In between elections, the United States has no working class, just a middle class. Politicians use promises to help the middle class as code for helping everyone, I guess (or at least everyone that votes). But, near election time, they know better. Winning the working class vote (typically defined as Whites without a college degree that work in non-salaried jobs) has been the holy grail of elections for decades. In presidential and most important statewide elections, Republicans have to run up the score with them to 60%+ or they lose; Democrats have to win no fewer than about 45% of them or they lose. As a changing economy and a browning America buffets and challenges the White working class, it’s not clear (to me, for one) that either party really appeals to their interests anymore.
Of course, that depends on who is in today’s “working class,” and on what their needs and interests are. On Monday, I’ll open by explaining how the “working class” is typically defined Who should be included and excluded in this group is disputed and very important in answering our questions. Then, since this group knows how badly the fortunes of the working class have deteriorated in recent years, I’ll skip that horror story (see one of my links below if you want to) and instead briefly outline a few ways some people think working people’s needs differ from those of the sainted middle class that our politicians and the news media are consumed with pandering to.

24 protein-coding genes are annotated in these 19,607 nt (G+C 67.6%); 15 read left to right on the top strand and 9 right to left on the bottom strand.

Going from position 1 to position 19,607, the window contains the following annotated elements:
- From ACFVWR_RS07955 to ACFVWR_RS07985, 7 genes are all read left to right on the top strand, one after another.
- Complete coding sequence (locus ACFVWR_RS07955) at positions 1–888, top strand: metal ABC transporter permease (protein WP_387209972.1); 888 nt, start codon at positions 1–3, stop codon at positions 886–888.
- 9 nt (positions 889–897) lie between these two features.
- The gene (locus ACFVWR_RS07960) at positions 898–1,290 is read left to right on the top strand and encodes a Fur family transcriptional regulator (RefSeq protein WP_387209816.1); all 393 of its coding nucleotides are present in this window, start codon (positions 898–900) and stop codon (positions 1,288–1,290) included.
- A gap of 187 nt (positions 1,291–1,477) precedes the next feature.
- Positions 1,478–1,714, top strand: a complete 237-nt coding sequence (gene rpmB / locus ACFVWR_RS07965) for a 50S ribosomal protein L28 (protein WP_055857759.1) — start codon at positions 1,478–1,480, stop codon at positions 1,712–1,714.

DISCUSSION QUESTIONS –
- How should the “working class” be defined? Does it still exist as a distinct group; i.e., with needs and interests distinct from the middle class?
- How do the needs of working people differ from those of the middle class, a generally more economically secure and socially secure group?
- What are the political beliefs of working class Americans? How different are they from those of the middle class?
- What do Democrats and Republicans do to appeal to this group? How’s that going?
- What should you political party do to attract the working class? Is doing so worth the cost, in terms of your party’s values and priorities?
- Put yourself in the shoes of your opponents. What should the other party do to help working Americans? Will they ever do it?
- The White working class defined and their political views explained (of course, studies/opinions differ). Recommended. See here for a more technical explanation emphasizing voting behavior.
- In case you’ve been living in a hole: The working class has been economically devastated in recent years and its prospects for recovery look grim.
- Our 2011 meeting on, What is populism, and my follow-up posts, might be helpful, too.
- Republicans: Some GOP insiders have urged the party for years to respond to the plight of working people by changing its policies to better appeal to their needs. Others blame it all on poor cultural values and advocate little change.
- Change the GOP – become “Sam’s Club Republicans.” UPDATE: Link fixed and still Recommended. Or try this. (by Douhat).
- Blame working class culture an don’t change anything.
- Democrats must commit to rebuilding the weakened social institutions that used to support working people. A must-read.
- No one represents the working class anymore. Part of the answer must be to revitalize unions.
Show some class solidarity and I’ll see you all there!